There seems no let up to the continual rain, as I write this another passage of heavy rain is pouring down outside. During the week I was in Munich, and the weather there was hot and humid, and it is that warm moist air that has been a contributor to the torrential down pours we have been experiencing, the warm humid air hitting the cooler jet stream over the channel and delivering misery on so many people. Fortunately we are not vulnerable to flooding, all we have to moan about is the depressing site of more and more rain.
There was a small window of opportunity this morning, so I drove down to Plain Farm and set off up the lane past the farm buildings. Swallows were flying around the barns calling to each other, and from the tail feathers it would appear these were recently fledged youngsters calling to the parents. In the field on the south side of the lane I found a pair of Hares. They were sitting quite happily until one decided to get a bit closer, and its companion took offence and charged at it and chased it off. I can only assume the chaser was a female, as they are the ones most likely to get annoyed at too close contact.
The rain started again as I walked past the open barn. On the power lines Linnets sang despite the weather, and Blackbirds came up from the adjacent field to perch on the wires. I noticed a Kestrel hunting a little further down the lane, and it was also joined by another, clearly the rain doesn't stop them hunting. I decided against walking by the hedge, as the grass was very wet, and I doubted that in the this weather there would be many insects. As I reached the bottom of the lane one of the kestrels flew past me and then perched up on to the pole. It sat there looking across the field, probably thinking the same as we all have these last few days, when will it end!
Coming off the tarmac road I set off along the footpath, I had walked this way last Saturday, but the conditions today were a lot different with standing water almost everywhere. The ground wasn't saturated, its just that the clay soil prevents the water from soaking through, so when the rain is heavy it just sits on the top of the soil. This is one of the reasons why the aquifers are not filling, the water evaporating before it gets the chance to soak in.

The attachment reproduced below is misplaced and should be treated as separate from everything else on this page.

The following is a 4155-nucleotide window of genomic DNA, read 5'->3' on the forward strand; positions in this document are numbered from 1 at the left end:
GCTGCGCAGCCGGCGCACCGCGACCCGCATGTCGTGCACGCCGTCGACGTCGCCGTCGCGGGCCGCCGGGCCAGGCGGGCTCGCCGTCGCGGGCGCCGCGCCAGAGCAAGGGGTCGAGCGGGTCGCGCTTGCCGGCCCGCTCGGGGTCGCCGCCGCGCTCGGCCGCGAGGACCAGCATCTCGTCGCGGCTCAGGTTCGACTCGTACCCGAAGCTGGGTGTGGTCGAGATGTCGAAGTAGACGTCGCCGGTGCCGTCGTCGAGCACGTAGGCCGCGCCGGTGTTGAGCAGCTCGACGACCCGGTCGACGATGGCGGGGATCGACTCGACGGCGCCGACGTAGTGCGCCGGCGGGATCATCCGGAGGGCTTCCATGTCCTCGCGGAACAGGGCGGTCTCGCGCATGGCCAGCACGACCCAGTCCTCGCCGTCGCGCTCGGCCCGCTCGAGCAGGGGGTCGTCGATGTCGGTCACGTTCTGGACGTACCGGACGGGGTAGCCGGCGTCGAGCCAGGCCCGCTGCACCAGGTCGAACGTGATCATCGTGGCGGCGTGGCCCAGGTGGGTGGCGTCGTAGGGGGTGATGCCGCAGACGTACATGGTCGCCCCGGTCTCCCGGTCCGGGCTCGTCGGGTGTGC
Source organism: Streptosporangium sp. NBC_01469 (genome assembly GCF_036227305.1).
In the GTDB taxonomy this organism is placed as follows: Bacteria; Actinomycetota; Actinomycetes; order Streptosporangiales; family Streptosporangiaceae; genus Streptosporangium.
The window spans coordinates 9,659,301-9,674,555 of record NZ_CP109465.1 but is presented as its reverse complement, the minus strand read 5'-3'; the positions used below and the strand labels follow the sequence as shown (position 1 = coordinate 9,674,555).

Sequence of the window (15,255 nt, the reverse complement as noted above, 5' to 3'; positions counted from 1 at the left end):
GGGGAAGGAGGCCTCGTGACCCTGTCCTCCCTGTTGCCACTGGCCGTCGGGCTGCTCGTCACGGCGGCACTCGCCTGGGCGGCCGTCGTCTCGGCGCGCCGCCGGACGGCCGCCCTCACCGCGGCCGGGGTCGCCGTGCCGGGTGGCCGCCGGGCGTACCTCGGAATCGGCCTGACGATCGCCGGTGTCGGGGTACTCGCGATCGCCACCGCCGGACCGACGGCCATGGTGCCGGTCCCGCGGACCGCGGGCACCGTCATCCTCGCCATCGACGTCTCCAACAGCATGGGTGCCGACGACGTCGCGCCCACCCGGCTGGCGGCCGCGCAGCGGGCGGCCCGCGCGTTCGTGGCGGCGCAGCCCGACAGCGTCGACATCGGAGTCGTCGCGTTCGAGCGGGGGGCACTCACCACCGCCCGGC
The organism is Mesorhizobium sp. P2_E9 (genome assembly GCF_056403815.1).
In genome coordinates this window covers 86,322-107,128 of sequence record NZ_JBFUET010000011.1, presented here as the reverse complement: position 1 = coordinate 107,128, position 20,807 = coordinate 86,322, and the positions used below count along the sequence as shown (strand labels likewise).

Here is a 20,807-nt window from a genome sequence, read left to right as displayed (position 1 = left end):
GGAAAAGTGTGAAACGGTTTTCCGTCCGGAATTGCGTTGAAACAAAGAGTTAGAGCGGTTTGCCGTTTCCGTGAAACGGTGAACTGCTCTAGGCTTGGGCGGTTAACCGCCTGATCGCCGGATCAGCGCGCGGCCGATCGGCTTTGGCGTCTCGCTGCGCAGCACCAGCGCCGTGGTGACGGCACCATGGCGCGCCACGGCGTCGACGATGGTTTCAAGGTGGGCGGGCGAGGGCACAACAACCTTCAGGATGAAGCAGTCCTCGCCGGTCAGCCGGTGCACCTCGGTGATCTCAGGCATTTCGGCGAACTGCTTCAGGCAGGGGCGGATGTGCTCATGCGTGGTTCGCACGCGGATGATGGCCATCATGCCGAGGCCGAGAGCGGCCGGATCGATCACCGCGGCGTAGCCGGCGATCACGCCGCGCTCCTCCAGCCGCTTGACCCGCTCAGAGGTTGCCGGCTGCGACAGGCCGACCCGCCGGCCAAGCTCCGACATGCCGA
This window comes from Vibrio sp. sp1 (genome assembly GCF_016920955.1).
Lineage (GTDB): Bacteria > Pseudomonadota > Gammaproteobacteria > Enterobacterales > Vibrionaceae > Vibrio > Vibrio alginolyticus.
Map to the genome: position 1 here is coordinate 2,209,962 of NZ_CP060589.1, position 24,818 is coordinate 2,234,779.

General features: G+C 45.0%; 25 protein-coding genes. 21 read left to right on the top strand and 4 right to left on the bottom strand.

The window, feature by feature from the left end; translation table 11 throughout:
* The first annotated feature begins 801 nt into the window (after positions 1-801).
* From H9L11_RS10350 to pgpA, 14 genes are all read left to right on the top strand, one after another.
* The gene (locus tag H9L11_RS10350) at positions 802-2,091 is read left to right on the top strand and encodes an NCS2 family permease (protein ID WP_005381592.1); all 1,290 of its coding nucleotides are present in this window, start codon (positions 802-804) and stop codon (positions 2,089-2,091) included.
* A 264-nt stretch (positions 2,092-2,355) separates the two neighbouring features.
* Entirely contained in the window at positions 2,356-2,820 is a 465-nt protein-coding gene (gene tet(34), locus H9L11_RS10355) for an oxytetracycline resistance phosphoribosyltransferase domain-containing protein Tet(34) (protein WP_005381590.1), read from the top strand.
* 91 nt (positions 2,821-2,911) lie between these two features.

I walked to the end of the footpath today, deciding not to cut across the field. I took the time to shelter from the heavier rain, and scan the filed edges, but nothing was moving or showing. I then walked down Charlwood Lane towards Lye way. All alongside the verge were lovely blue flowers, checking these out at home, I found out that they are Meadow Crane's Bill, a member of the Geranium family. They are apparently quite common on chalky grassland. I didn't see them last week so they must have emerged in the week.
Despite the now persistent rain there was bird song around me. In the trees both Blackcap and Chiffchaff sang, along with the Blackbird and Dunnock, while above in the sky the jingling song of the Swallow could be heard. But the most dominant song was that of the Yellowhammer, once again they seemed to be on the top of every pole, on every wire, and almost every tall tree. This one was really putting his heart and soul into the song throwing his head back while perched on the top of a dead branch in an oak tree.
As I headed towards Hawthorn Road the rain became very heavy again, fortunately the road is covered by the Beech Trees in Winchester wood. Some of these trees are massive with extremely large trunks, these trunks have been turned almost black by the rain running down them, and it made quite an impressive sight as you looked into the wood from the roadside.
As I stood looking into the wood, I noticed a Buzzard flying quietly through the trees, as it made its way gliding around the trees you could hear the alarm calls every so often of the song birds. As I came down the hill towards the Rotherfield estate, I looked across the fields towards the Mountains Plantation. Quite a large part of this field has been left to grow, and there are feeders along the edge, This is another area that will need to be watched in the autumn and winter, as I am confident this will be the year something turns up!
I looked to the south across the fields, and the tree that has featured in a few of my photos of the area, stood out between the cultivated cereal field and the grassland of the estate, fortunately you can't see the road from hear so it made a very nice scene.
I took the lane up towards the Rotherfield House, this is marked as a footpath, and it then veers off to the right through grassy fields, however I decided to turn back this time, as the fields looked very wet and again I didn't think there would be any butterflies to look for. As I walked back down the lane I noticed a huge mushroom under an Oak tree. The Cap was almost a foot across, but was a little tatty, due to age, and probably being the subject of food for some animals. I thought it might be a Horse mushroom, but on reading up I found that there caps only get to 15 cm diameter, and this was much bigger which means it may be a Macro Mushroom, which grow caps up to 30 cms, which is more like a foot!
I walked back along the road. Young buzzards called from the woods, and an adult glided over the tree tops, and out over my head. It was raining quite hard now so Decided to call it a day and head home, hoping that maybe the weather tomorrow may be a little kinder, but not holding my breath!